leaderboard-ad

Facebook
Pinterest
Instagram
YouTube
LinkedIn
Follow by Email

Celebrating Modern Jewish Living Through Food, Tradition, and Family

Sweet Raspberry Rugelach

 

Our sweet raspberry rugelach is tried and true classic that’s perfect for every holiday, get together, and simcha. This is a fun dessert to make with the kids (they’ll love rolling these up) and it’s also a gorgeous dessert to give at the holidays.

The Backstory: Let’s be honest: when a Jewish person comes to your house for the holidays and they walk through the door with a white box tied up with baker’s string, what’s the first thing that goes through your mind? Rugelach, of course. And with good reason–these little rolled cookies are a mainstay in most Jewish homes and they’ve earned their place at just about every get-together from baby namings to Shabbat dinner to, well, anytime a group of Jews are going to be sharing a meal. The real question is: what kind do you like best?  More of the Backstory after the recipe[recipe]

Sweet Raspberry Rugelach as seen on The Jewish Kitchen website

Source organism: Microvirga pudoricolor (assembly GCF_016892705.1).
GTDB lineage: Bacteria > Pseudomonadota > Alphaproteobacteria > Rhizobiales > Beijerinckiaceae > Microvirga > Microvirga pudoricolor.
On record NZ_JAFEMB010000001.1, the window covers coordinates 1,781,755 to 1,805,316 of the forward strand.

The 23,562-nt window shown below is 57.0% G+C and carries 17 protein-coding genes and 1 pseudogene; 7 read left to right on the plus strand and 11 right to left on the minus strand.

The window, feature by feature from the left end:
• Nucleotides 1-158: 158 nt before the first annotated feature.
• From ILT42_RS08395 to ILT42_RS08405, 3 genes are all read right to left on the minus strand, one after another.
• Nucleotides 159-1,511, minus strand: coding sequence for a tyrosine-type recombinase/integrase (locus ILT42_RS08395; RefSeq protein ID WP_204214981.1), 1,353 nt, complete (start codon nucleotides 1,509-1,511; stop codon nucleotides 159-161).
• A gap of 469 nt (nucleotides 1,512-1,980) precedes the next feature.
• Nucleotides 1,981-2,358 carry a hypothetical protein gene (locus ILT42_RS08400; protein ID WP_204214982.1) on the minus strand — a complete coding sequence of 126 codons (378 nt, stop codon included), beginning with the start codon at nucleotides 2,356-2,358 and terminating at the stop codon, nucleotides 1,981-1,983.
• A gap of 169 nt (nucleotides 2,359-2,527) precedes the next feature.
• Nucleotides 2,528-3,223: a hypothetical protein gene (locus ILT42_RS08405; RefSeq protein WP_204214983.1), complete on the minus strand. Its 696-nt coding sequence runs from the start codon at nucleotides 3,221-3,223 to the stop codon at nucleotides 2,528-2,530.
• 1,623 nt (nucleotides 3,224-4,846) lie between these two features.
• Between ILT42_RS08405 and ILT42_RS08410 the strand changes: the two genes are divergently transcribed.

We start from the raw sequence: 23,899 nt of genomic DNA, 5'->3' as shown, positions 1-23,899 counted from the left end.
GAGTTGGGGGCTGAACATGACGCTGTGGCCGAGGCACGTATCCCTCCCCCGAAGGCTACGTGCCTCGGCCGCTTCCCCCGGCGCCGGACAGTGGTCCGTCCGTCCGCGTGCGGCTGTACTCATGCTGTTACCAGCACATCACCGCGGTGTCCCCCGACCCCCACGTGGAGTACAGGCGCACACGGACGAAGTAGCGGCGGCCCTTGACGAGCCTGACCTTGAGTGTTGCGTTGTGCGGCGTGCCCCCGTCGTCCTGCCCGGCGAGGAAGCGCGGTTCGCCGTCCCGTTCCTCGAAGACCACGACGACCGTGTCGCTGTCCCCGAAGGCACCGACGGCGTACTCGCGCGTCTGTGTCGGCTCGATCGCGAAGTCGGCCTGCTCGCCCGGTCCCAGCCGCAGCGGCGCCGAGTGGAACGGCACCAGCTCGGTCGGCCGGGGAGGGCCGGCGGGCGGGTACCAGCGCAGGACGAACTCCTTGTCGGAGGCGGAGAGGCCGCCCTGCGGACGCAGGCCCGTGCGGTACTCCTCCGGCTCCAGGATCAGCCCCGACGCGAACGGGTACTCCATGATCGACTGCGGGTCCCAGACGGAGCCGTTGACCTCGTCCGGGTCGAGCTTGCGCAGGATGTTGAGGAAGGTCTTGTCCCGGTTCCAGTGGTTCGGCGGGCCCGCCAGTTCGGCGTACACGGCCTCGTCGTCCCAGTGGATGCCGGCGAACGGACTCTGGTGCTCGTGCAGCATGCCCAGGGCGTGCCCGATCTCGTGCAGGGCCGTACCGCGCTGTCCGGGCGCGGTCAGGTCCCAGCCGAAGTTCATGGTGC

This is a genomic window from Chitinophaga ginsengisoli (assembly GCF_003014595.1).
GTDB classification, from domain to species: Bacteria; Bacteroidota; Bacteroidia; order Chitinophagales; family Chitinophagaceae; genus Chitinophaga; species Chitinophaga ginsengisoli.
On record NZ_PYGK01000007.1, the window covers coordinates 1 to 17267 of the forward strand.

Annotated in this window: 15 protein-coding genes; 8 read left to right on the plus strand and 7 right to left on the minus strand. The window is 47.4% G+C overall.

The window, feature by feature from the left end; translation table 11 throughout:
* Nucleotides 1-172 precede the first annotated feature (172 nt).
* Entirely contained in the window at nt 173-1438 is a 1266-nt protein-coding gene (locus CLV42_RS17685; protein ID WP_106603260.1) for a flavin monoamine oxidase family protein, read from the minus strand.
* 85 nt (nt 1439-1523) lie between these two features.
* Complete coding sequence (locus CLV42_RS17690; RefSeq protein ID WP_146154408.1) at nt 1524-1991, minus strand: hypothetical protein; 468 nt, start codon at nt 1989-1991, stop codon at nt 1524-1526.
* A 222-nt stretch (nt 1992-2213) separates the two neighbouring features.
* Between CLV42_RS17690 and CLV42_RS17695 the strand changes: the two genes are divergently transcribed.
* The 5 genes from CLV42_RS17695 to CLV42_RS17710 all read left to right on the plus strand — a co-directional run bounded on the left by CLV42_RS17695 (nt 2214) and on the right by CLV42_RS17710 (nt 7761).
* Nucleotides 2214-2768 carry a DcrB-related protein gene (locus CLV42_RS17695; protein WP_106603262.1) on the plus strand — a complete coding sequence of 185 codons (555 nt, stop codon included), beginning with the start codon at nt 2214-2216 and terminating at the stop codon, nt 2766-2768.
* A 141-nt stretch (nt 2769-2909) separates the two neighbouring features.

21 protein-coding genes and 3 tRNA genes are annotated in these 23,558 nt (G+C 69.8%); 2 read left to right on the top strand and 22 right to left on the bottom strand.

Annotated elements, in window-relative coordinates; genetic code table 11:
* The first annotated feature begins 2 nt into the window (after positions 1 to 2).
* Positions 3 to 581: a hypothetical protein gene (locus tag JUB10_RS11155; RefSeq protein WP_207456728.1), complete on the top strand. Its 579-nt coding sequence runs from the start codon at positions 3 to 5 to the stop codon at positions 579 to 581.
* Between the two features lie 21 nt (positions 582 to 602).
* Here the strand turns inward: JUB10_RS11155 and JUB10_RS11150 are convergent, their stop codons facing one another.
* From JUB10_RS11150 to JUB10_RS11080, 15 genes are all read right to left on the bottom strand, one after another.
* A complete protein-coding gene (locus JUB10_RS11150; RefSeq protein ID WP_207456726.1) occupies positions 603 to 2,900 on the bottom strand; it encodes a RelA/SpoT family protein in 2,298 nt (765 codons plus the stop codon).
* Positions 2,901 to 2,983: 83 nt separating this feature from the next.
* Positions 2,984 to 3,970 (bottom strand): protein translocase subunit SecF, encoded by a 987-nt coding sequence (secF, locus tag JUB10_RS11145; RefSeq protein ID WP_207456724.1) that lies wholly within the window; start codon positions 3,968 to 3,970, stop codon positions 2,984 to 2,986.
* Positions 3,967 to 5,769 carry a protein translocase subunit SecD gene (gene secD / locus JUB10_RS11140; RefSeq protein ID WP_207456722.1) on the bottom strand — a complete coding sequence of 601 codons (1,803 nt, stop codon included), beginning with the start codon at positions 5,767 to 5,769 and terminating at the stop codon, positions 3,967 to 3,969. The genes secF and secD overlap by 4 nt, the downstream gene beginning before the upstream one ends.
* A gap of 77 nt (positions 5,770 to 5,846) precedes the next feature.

Sweet Raspberry Rugelach

Course: Dessert
Cuisine: Jewish
Keyword: cookies
Prep Time: 15 minutes
Cook Time: 40 minutes
Total Time: 55 minutes
Servings: 32 rugelach

These delicious, classic rolled cookies have a rich cream cheese and butter crust and are filled with a cinnamon sugar and raspberry jam (you can also add mini chocolate chips for an extra pack of goodness). Double the recipe--one batch is never enough!

Print This Recipe

Ingredients

For the Dough

  • 2 cups flour
  • 2 tbps. sugar
  • 1/4 tsp. Kosher salt
  • 2 sticks unsalted butter, chilled, cut into 1/2 inch pieces
  • 6 oz. cream cheese, chilled, cut into 1/2 inch pieces

For the filling

  • 1/2 cup sugar mixed with 1 tsp. of ground cinnamon
  • 12 tbsp, raspberry jam or preserves I use Shwartz's Kosher Raspberry Jam
  • 8 tbsp. mini semi-sweet chocolate chips (optional)
  • 1/3 cup whipping cream

Instructions

For the Dough